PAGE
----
National Bullying Prevention Month was developed in 2006 by the PACER Center, which is headquartered in Minneapolis as a way to raise awareness about the issue of bullying, the impact of bullying on kids and what communities can do prevent bullying and support kids who are bullied.
Earlier this year the Minnesota Legislature enacted the Safe and Supportive Schools Act which requires public schools to take a comprehensive approach to addressing the bullying that focuses on prevention and education. The Act requires school boards to adopt a comprehensive local policy, and provide staff training and programming for students.
In late May, MACS published a POLICY BRIEF on the Safe and Supportive School Act to assist boards, administrators and teachers understand the requirements of the new law.
The PACER Center offers a wealth of tools and resources for educators, parents and young people to address bullying.
The PACER CENTER is also sponsoring a UNITY DAY – Wednesday, October 22nd – a day to show support for those who have been bullied. People are encouraged to wear Orange on that day as a sign of their support of “Being Good to Each Other”.
The HAZELDEN FOUNDATION, also headquartered in Minnesota has a anti-bullying program called Olweus Bullying Prevention Program that has been used in elementary, middle and high schools for over 15 years.
We encourage charter school boards, administrators and staff to take time in October to examine the status of the school policy, the training and programming offered to staff and students and put into place whatever the school needs to do to make every Minnesota charter school a safe and supportive place for students to learn and make progress in fulfilling their dreams and aspirations.
Earlier this week the MACS website – www.mncharterschools.org was updated to make the website more user friendly.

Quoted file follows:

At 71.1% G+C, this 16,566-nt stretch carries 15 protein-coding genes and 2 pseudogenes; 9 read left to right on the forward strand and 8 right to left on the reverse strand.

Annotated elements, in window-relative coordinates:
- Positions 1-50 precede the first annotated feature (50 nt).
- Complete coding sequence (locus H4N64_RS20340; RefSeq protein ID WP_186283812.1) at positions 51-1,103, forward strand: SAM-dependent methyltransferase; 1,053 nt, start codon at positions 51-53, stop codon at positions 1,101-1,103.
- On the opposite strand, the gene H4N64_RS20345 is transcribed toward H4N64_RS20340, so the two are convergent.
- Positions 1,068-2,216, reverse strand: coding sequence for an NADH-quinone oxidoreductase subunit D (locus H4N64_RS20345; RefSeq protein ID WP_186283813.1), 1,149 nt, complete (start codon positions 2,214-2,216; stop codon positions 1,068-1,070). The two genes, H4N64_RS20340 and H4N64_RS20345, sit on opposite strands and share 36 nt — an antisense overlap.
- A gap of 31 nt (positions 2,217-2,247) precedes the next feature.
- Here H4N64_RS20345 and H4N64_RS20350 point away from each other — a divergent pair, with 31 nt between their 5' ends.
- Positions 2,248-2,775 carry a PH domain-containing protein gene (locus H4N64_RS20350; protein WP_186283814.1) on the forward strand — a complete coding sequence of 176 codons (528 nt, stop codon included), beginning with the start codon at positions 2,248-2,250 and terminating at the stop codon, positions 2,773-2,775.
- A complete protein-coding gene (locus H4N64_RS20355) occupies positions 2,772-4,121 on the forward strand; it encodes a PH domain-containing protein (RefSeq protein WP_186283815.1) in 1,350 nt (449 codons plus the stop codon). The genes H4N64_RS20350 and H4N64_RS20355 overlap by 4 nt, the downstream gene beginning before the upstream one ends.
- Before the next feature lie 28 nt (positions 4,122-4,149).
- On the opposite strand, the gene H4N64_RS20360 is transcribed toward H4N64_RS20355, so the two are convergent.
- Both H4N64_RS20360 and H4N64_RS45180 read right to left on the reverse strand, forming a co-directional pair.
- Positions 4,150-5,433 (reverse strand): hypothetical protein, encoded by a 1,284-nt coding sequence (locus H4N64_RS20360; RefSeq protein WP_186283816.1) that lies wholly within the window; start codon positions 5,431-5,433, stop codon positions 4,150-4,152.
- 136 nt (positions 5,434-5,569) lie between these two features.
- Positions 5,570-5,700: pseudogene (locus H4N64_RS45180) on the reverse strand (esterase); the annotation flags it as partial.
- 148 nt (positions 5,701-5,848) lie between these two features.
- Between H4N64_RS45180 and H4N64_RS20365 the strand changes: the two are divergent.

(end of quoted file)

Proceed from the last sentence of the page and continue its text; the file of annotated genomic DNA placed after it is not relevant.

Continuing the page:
- Homepage – buttons were added to make it easier to find information on Membership and News.
- Directories – a “narrow search” button was added to help make it easier to narrow searches for schools, and a revised email link to schools has been added on each school’s profile page, and in the next month school enrollments will be added in the profile section on each school’s page.
- Government Affairs – pages and content have been revised to make it easier to find information.
- IQA Initiatives – pages have been added (Student Services and Transportation), others revised (Management/Operations to Financial Management and Human Resources to Talent Management) and the drop down menu revised to make it easier to find topics.
- Networking And Exchange – two new buttons were added Resources and Links and School Cooperative Projects.
- Contact Us – a new dropdown menu was added so that emails sent through our website are directed to an individual staff member rather than general mail – which should speed up responses.
The site is also being updated with more graphics and photos as well as new and updated content.
Today the Association published a new resource for our member schools: The Seven RED FLAGS – Personnel/Employee Handbooks. It is designed to outline things that an the charter school, as an employer should be aware of in developing and revising handbooks. Given the three different types of employment relationships that could exist in a charter school it is incredibly important that personnel policies and practices are aligned with the types of employment relationship(s) that exist.
The most efficient way for an employer to provide employees with these policies and practices is through an employee or personnel handbook. While the opinions of legal and human resource professionals may vary on how much detail employers should include in personnel policies or handbooks, there are some commonly agreed upon RED FLAGS regarding employee handbooks that may create or increase the likelihood of legal action in personnel matters.
MN Statutes 124D.10 (Charter School Law) and MN Statutes 181 (Employment Law) both require that employees be given a written description of the terms and conditions of employment and personnel policies.
LOCATIONS and FACILITIES
California – The California Legislature has passed a bill that would impose restrictions on charter schools seeking to locate outside the boundaries of the district that charters the school. The legislation would only allow a charter school to locate outside its authorizing district on the condition that the school receives approval from the district it seeks to operate and located in. The legislation is the result of a series of lawsuits between school districts over where charter schools can be located. Governor Brown has until the end of September to either sign or veto the bill. Source: Santa Clarita Valley Signal